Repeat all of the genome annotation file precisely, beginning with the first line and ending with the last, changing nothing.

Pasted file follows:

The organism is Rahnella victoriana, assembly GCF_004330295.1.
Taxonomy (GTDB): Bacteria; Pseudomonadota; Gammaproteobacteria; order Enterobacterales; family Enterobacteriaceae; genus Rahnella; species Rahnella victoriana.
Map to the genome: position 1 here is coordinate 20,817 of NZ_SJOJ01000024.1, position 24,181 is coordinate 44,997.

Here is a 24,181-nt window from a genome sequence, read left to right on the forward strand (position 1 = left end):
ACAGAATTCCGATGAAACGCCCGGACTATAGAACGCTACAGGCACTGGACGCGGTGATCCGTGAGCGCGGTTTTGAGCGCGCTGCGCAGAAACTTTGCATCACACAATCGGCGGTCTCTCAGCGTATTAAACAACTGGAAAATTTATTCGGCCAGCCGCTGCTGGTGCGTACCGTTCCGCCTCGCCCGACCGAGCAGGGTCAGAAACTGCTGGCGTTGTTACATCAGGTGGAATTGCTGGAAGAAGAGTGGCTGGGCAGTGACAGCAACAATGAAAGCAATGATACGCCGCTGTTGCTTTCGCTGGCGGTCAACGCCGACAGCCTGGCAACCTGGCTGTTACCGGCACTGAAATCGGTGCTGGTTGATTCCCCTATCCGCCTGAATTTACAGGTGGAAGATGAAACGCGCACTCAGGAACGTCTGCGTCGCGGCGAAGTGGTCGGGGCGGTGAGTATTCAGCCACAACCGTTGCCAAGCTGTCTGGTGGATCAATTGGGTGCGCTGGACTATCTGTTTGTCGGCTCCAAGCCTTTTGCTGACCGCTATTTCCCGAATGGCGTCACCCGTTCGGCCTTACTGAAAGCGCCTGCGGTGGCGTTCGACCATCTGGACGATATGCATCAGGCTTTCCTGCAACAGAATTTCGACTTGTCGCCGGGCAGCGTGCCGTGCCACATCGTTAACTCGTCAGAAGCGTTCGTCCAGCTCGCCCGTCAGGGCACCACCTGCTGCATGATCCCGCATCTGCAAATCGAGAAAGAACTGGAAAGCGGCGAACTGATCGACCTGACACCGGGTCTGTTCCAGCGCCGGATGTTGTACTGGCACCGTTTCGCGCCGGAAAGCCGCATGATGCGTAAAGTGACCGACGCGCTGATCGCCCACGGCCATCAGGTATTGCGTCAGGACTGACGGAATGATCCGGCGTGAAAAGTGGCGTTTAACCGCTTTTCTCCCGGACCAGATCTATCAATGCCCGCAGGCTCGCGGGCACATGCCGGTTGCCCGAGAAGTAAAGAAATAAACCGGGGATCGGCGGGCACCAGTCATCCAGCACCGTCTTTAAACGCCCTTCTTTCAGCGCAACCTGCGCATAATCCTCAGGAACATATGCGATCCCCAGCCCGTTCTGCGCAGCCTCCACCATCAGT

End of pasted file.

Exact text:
The organism is Rahnella victoriana, assembly GCF_004330295.1.
Taxonomy (GTDB): Bacteria; Pseudomonadota; Gammaproteobacteria; order Enterobacterales; family Enterobacteriaceae; genus Rahnella; species Rahnella victoriana.
Map to the genome: position 1 here is coordinate 20,817 of NZ_SJOJ01000024.1, position 24,181 is coordinate 44,997.

Here is a 24,181-nt window from a genome sequence, read left to right on the forward strand (position 1 = left end):
ACAGAATTCCGATGAAACGCCCGGACTATAGAACGCTACAGGCACTGGACGCGGTGATCCGTGAGCGCGGTTTTGAGCGCGCTGCGCAGAAACTTTGCATCACACAATCGGCGGTCTCTCAGCGTATTAAACAACTGGAAAATTTATTCGGCCAGCCGCTGCTGGTGCGTACCGTTCCGCCTCGCCCGACCGAGCAGGGTCAGAAACTGCTGGCGTTGTTACATCAGGTGGAATTGCTGGAAGAAGAGTGGCTGGGCAGTGACAGCAACAATGAAAGCAATGATACGCCGCTGTTGCTTTCGCTGGCGGTCAACGCCGACAGCCTGGCAACCTGGCTGTTACCGGCACTGAAATCGGTGCTGGTTGATTCCCCTATCCGCCTGAATTTACAGGTGGAAGATGAAACGCGCACTCAGGAACGTCTGCGTCGCGGCGAAGTGGTCGGGGCGGTGAGTATTCAGCCACAACCGTTGCCAAGCTGTCTGGTGGATCAATTGGGTGCGCTGGACTATCTGTTTGTCGGCTCCAAGCCTTTTGCTGACCGCTATTTCCCGAATGGCGTCACCCGTTCGGCCTTACTGAAAGCGCCTGCGGTGGCGTTCGACCATCTGGACGATATGCATCAGGCTTTCCTGCAACAGAATTTCGACTTGTCGCCGGGCAGCGTGCCGTGCCACATCGTTAACTCGTCAGAAGCGTTCGTCCAGCTCGCCCGTCAGGGCACCACCTGCTGCATGATCCCGCATCTGCAAATCGAGAAAGAACTGGAAAGCGGCGAACTGATCGACCTGACACCGGGTCTGTTCCAGCGCCGGATGTTGTACTGGCACCGTTTCGCGCCGGAAAGCCGCATGATGCGTAAAGTGACCGACGCGCTGATCGCCCACGGCCATCAGGTATTGCGTCAGGACTGACGGAATGATCCGGCGTGAAAAGTGGCGTTTAACCGCTTTTCTCCCGGACCAGATCTATCAATGCCCGCAGGCTCGCGGGCACATGCCGGTTGCCCGAGAAGTAAAGAAATAAACCGGGGATCGGCGGGCACCAGTCATCCAGCACCGTCTTTAAACGCCCTTCTTTCAGCGCAACCTGCGCATAATCCTCAGGAACATATGCGATCCCCAGCCCGTTCTGCGCAGCCTCCACCATCAGT